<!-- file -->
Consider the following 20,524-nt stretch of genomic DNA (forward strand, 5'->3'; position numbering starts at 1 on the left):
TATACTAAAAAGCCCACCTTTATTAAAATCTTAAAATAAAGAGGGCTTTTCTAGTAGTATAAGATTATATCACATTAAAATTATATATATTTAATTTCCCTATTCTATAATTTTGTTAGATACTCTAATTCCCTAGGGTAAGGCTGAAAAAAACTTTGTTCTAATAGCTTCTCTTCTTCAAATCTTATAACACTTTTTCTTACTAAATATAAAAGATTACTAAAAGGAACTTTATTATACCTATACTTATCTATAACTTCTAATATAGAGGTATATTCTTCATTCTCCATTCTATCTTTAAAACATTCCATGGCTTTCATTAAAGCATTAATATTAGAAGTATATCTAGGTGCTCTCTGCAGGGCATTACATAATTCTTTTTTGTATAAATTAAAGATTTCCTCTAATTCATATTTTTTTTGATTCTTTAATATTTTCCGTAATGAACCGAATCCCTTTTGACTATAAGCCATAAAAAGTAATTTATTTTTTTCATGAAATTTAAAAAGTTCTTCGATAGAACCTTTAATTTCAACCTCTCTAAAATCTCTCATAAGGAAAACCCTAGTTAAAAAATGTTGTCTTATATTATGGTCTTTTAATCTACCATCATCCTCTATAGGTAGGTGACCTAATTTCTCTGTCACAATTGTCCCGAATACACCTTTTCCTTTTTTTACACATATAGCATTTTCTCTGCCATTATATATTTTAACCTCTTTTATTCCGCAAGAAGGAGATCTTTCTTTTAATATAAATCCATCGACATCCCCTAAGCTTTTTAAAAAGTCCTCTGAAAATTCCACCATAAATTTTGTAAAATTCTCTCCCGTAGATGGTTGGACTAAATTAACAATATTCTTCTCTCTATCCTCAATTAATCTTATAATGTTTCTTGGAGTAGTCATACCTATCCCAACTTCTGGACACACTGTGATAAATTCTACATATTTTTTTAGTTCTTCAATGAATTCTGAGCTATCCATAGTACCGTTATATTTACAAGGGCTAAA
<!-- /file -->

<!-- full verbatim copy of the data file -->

Consider the following 20,524-nt stretch of genomic DNA (forward strand, 5'->3'; position numbering starts at 1 on the left):
TATACTAAAAAGCCCACCTTTATTAAAATCTTAAAATAAAGAGGGCTTTTCTAGTAGTATAAGATTATATCACATTAAAATTATATATATTTAATTTCCCTATTCTATAATTTTGTTAGATACTCTAATTCCCTAGGGTAAGGCTGAAAAAAACTTTGTTCTAATAGCTTCTCTTCTTCAAATCTTATAACACTTTTTCTTACTAAATATAAAAGATTACTAAAAGGAACTTTATTATACCTATACTTATCTATAACTTCTAATATAGAGGTATATTCTTCATTCTCCATTCTATCTTTAAAACATTCCATGGCTTTCATTAAAGCATTAATATTAGAAGTATATCTAGGTGCTCTCTGCAGGGCATTACATAATTCTTTTTTGTATAAATTAAAGATTTCCTCTAATTCATATTTTTTTTGATTCTTTAATATTTTCCGTAATGAACCGAATCCCTTTTGACTATAAGCCATAAAAAGTAATTTATTTTTTTCATGAAATTTAAAAAGTTCTTCGATAGAACCTTTAATTTCAACCTCTCTAAAATCTCTCATAAGGAAAACCCTAGTTAAAAAATGTTGTCTTATATTATGGTCTTTTAATCTACCATCATCCTCTATAGGTAGGTGACCTAATTTCTCTGTCACAATTGTCCCGAATACACCTTTTCCTTTTTTTACACATATAGCATTTTCTCTGCCATTATATATTTTAACCTCTTTTATTCCGCAAGAAGGAGATCTTTCTTTTAATATAAATCCATCGACATCCCCTAAGCTTTTTAAAAAGTCCTCTGAAAATTCCACCATAAATTTTGTAAAATTCTCTCCCGTAGATGGTTGGACTAAATTAACAATATTCTTCTCTCTATCCTCAATTAATCTTATAATGTTTCTTGGAGTAGTCATACCTATCCCAACTTCTGGACACACTGTGATAAATTCTACATATTTTTTTAGTTCTTCAATGAATTCTGAGCTATCCATAGTACCGTTATATTTACAAGGGCTAAA